Everyday Lives Principles / Self Determination

Defining What's Important

Everyday Lives is a document published by the Department of Public Welfare. Everyday Lives resulted from efforts of the Office of Mental Retardation’s Planning Advisory Committee (PAC) who were asked to define what was important to people with disabilities and their families and what kind of supports they needed.

The following principles/values as outlined in the Everyday Lives document serve as standards for planning, policy development, service design and other related decision making:

Choice People want choice in all aspects of their life including their relationships, budgets and how money is spent, their supports and services, their medical issues and planning.
Quality People want quality of life as determined by them. People want quality supports and services to enable them to have a life that they want. When people pay for high quality supports, people expect to get high quality.
Stability People want to feel secure that all changes in their lives are made only with their input and permission - "nothing about me without me."
Safety People want to be safe at home, work, and school and in their neighborhood, as well as in all other aspects of their lives. People want services that ensure individual health and safety without being overprotective or restricting them.
Individuality People want to be known for their individuality and to be called by their name. People want to be respected by having privacy of their mail, files, and history and being able to choose to be alone at times.
Relationships People want relationships with family, partners, neighbors, people in the community such as pharmacists, hair stylists and grocers, support staff and with friends they choose.
Freedom People want to have the life they want and to negotiate risk. People want others to use "People First" language and to have freedom from labels. People with disabilities have the same rights afforded to all citizens. They want to exercise the freedom of choice, to associate with people they choose, to move from place to place, and to use complaint and appeal processes.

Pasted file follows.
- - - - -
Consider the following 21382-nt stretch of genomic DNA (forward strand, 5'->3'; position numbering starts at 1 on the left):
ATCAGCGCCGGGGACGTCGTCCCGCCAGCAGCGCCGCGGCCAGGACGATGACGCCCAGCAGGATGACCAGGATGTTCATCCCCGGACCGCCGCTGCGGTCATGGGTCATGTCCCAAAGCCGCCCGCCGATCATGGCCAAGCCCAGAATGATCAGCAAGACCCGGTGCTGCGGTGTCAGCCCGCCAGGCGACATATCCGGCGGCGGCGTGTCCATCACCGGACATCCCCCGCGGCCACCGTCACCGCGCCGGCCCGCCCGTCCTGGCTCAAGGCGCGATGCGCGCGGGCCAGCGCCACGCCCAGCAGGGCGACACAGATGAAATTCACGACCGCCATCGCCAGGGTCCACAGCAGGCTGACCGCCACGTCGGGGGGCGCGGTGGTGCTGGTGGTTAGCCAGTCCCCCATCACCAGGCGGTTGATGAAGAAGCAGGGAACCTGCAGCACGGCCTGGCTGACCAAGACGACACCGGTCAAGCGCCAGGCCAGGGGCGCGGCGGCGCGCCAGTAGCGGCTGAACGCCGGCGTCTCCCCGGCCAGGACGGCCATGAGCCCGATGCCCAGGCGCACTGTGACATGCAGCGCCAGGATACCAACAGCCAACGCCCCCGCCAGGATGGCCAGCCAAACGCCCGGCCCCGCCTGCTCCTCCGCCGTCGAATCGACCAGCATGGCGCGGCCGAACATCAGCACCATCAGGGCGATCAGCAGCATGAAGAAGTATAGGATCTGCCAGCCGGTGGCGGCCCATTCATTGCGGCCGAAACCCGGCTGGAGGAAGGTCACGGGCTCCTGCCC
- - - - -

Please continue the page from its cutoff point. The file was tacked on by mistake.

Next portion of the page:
Success People want the freedom from poverty and a chance to be successful in the life they choose. Living independently with sufficient support to be successful and having expanded opportunities for employment with supports provided as needed.
Contributing to the
People want to be full citizens of the community, voting, working for pay or volunteering, participating in leisure and recreation activities, belonging to a religious community, owning or renting their own home, living among family and friends and not being segregated. People want to be recognized for their abilities and gifts and to have dignity and status.
Accountability People want the state and county government, together with support workers, to provide the services and supports they need when they need them and make sure that they don't lose needed supports that they already have.
Mentoring People and families want to be/can be trained as mentors to help other people and families by providing information and working with them until they can do things on their own; experienced Supports Coordinators are mentoring new Supports Coordinators; senior support staff are mentoring new support staff; and individuals and families are mentoring support staff.
Collaboration People need collaboration between the Office of Mental Retardation and other offices within the Department of Public Welfare and other state and federal departments. People want collaborative planning during times of transition. They also want a seamless system that bridges from education to people/services/systems that are involved with them.
People want community integration in all aspects of their lives. People want to be able to use community resources, like banks and food stores, just as other people in the community do, without feeling left out because of a disability. Integration means both being in the community and having the opportunity to participate in all that the community has to offer; including generic resources that don't label people as "special".

This information has been taken from Mental Retardation Bulletin #00-03-05; “Principles for the Mental Retardation System” issued by the Department of Public Welfare on June 13, 2003.